Winnipeg is the only major Canadian market in which the program does not operate.


Readers who subscribe using the prepayment program are mailed a certificate for the HomePac, which they redeem at a participating local retailer.

The products are packaged in a heat-sealed, tamper-proof plastic bag, printed with the HomePac name.

Stalker says he believes his company’s participation in the HomePac program was successful for several reasons.

First, although Weetabix is an established brand in Canada – it has been distributed here since the mid-1960s and made here since 1979 – the brand has less than a half-share of the Canadian cereal market.

(Stalker calls Weetabix ‘probably the best-known, least-tried cereal out there.’)

Potential convert

As such, virtually everyone reached by a sampling program would be a non-user, and, therefore, a potential convert.

Second, the company had conducted research that suggested there was considerable confusion in the consumer’s mind about the nature of Weetabix.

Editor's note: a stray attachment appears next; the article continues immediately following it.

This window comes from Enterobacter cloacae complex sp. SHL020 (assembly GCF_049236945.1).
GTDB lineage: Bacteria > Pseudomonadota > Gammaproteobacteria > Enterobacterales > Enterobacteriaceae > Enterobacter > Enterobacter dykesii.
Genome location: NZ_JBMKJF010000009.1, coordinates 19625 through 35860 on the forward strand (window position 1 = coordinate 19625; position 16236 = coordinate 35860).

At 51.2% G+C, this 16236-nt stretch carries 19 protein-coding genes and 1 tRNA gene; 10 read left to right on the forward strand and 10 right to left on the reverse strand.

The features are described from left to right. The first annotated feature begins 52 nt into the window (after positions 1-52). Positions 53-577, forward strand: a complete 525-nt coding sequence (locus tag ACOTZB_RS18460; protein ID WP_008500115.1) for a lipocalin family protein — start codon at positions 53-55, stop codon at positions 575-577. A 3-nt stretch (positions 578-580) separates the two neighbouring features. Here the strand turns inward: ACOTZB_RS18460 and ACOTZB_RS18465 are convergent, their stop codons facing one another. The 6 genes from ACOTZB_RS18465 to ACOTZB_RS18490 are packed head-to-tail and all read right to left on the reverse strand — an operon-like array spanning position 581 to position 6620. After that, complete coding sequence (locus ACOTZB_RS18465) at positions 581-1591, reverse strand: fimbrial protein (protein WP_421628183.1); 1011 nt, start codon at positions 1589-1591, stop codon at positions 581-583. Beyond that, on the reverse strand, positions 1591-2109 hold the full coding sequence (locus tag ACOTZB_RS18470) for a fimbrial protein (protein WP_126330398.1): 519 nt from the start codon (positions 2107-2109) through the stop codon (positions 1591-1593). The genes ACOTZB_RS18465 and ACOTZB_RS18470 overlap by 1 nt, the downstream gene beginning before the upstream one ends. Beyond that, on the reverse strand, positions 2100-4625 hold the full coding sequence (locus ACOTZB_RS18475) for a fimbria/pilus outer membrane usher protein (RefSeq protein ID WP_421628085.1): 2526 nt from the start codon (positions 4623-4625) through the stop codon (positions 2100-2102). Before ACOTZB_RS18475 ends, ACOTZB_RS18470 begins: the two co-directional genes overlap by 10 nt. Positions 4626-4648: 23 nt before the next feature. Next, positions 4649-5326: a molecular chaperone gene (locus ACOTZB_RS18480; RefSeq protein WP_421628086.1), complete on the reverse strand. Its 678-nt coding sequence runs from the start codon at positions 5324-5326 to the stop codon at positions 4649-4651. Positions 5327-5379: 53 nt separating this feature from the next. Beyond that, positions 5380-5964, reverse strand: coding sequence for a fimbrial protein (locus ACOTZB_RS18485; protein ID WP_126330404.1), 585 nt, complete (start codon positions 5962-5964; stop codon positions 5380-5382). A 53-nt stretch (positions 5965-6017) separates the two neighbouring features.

‘[Canadian consumers] are used to flakes and rings and things like that,’ Stalker says.

‘When you are asking them to try something for the first time, and there is not a `cord of familiarity,’ there is some risk involved in trying it,’ he says.

Stalker says the HomePac program allowed the company to assume that risk on the consumer’s behalf.

‘I have given them the product for free,’ he says. ‘It’s not going to cost them anything except for the milk they consume it with,’ he says.

And, finally, the large sample size – half the contents of a full-sized box – provided consumers sufficient value to overcome their objections to trying something new.

‘If we had put in a two-biscuit pack, I think the likelihood of them chucking it out would have been much higher,’ Stalker says.

‘But, because the value of that package at retail is $1.75, they are not going to throw it out,’ he says.

Stalker says by providing 12 biscuits, or six eating occasions, it also meant more people in a family could try the product, or, if they did not like it, pass it on to someone else.